Start location: Bilbao
Finish location: Bilbao
Start time: 12:30 CEST
Finish time (approx): 17:15 CEST
The Tour de France coming to town for the 2023 Grand Départ is the kind of major international event that the residents of Bilbao have grown used to in the past few decades. Since the 1990s the city has been transformed, from a struggling post-industrial town reeling from the decline of its industrial sector to a regenerated tourist spot where the economy is booming again.
The rejuvenation began in the late nineties, with the construction of the Guggenheim Museum. Commissioned to design a building that would help create a new, positive image of the city of Bilbao, Canadian-American architect Frank Gehry came up with a radical, elaborate and ambitious novelty that instantly captured the public’s imagination. Its intricate curved patterns of multiple interconnecting titanium layers is astonishing to behold and has been celebrated as one of the great architectural feats of the modern era, as well seamlessly capturing the essence of the city’s history — located on the bank of the Nervión river, the museum’s shapes evoke both the ships that have docked here since Bilbao’s foundation as a port city in the mediaeval era, as well as the hilly terrain that mark the town’s horizon.
In the years following its construction, tourists flocked to Bilbao to see it, and the rest of the city has ridden in its coat tails, to the extent that tourism has now replaced heavy industry as its main economy, and is thriving again. This pattern of building a prominent new landmark in a rundown part of town to try and instigate its renewal has become known worldwide as ‘the Bilbao effect’, but though much imitated in other aspiring towns, few if any have matched it.
Stage one profile sourced via ASO
After setting off from Bilbao against the backdrop of the Guggenheim at the start of the day, the riders will travel in a clockwise direction around the region of Biscay before returning again back where they started, having taken in many of the tricky hills and undulating roads this part of the world is renowned for.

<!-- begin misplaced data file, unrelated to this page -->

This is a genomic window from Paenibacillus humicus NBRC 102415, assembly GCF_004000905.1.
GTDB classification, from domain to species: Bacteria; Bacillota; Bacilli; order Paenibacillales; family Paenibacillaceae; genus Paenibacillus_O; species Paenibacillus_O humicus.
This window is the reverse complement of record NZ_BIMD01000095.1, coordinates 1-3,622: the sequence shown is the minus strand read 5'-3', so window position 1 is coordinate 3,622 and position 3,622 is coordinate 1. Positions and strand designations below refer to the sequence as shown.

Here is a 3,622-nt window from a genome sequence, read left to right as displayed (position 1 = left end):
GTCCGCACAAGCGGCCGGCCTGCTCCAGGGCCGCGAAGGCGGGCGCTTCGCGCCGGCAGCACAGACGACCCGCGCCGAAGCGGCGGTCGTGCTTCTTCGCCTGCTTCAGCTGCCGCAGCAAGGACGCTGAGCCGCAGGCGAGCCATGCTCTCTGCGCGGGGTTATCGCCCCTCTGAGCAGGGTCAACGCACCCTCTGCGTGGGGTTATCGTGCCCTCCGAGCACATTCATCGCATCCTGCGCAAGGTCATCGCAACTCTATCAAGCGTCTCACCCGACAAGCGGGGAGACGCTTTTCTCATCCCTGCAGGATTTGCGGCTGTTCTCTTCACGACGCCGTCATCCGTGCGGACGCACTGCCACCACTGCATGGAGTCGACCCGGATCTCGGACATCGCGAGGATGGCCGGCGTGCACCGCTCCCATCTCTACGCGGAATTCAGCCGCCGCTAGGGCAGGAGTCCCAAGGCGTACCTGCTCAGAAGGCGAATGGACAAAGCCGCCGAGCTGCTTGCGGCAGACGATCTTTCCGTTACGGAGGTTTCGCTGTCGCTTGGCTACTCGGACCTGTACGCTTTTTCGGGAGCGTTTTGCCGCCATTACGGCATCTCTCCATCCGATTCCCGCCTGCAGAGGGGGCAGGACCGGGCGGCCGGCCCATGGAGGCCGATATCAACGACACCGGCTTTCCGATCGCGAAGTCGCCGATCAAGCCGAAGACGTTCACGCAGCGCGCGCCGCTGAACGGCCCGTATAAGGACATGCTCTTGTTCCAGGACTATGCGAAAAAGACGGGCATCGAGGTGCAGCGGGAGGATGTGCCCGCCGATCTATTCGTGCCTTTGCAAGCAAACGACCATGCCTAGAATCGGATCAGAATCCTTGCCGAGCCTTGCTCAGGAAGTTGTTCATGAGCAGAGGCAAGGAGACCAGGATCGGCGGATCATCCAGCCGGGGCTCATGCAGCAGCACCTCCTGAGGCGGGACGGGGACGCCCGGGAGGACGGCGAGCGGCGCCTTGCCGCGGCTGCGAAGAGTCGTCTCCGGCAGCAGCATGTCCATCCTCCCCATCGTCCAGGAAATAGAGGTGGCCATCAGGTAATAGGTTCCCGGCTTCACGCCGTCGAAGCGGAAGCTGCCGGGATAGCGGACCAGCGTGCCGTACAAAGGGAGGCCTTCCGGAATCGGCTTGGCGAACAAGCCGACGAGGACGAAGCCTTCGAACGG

While the first three of the day’s five official ascents will host competitive battles between whichever rides get into the breakaway trying to become the first rider to don the famous polka-dot stripes as leader in the King of the Mountains classification, it's the last two that will likely determine the stage winner. The penultimate climb, the Côte de Vivero, will be familiar to some from its recent appearances at the Vuelta a España and Itzulia Basque Country (in which Marc Soler and Primož Roglič have been among those to use it as springboard to take victory), but it’s the less familiar Côte de Pike that will be pivotal due to its steeper slopes (an average of 10% for 2km) and proximity to the finish (just 10km).
The puncheurs par excellence (most of them with ‘Van’ somewhere in their name) will love it and are sure to attack, and even some trouble-making GC riders with explosive legs might try to use it to steal a few seconds and mix it up for the stage win.
The first stage of any Grand Tour is hard to predict, but it is expected that the more aggressive and punchier riders will excel in this particular stage.
The long-existing duel could be continued between Mathieu van der Poel (Alpecin-Deceuninck) and Wout van Aert (Jumbo-Visma) on the opening stage of the Tour de France. Both riders possess exceptional power and adept at tackling punchy climbs, as demonstrated in their head-to-head battles earlier this year at Milan-Sanremo and Paris-Roubaix, both of which Van der Poel emerged victorious.
Julian Alaphilippe (Soudal-Quick-Step) is another rider to watch on stage one. He's eyeing a stage win and this could be a perfect opportunity. The French rider had been suffering from a knee injury earlier this year and hadn’t been able to prove he was in good form ahead of the Tour until the Critérium du Dauphiné, where he finally secured a stage win, putting anyone’s doubts to bed. He’s a punchy rider and will suit a stage like this, so we expect him to be in the mix.
Questions have arisen about Tadej Pogačar’s (UAE Team Emirates) form following his crash at Liège-Bastogne-Liège, which resulted in a fractured wrist and interrupted his race schedule ahead of the Tour. However, Poagčar's tenacity and love for winning were evident this spring, and taking the first stage victory would serve as a statement that the two-time Tour winner is still in winning form.
British rider Tom Pidcock (Ineos Grenadiers) could also pose a threat in the opening stage having won Strade Bianche with a solo victory. Pidcock has expressed his ambitions for stage wins and even a chance at the GC. A stage win on day one would propel him to the top of the standings and secure the yellow jersey for a period, even if he doesn't eventually contest the overall win.
Other rides who could leave their mark on the race as early as stage one include Magnus Cort ( EF Education-EasyPost), who recently won a stage in the Giro d’Italia, as well as Biniam Girmay (Intermarché-Circus-Wanty) and Mattias Skjelmose (Trek-Segafredo). These riders should not be overlooked at potential contenders for the stage win.
We think Mathieu van der Poel will take stage one of the Tour de France. We saw him excel on this type of punchy terrain in the Classics this year, so we expect him to dominate in Bilbao also.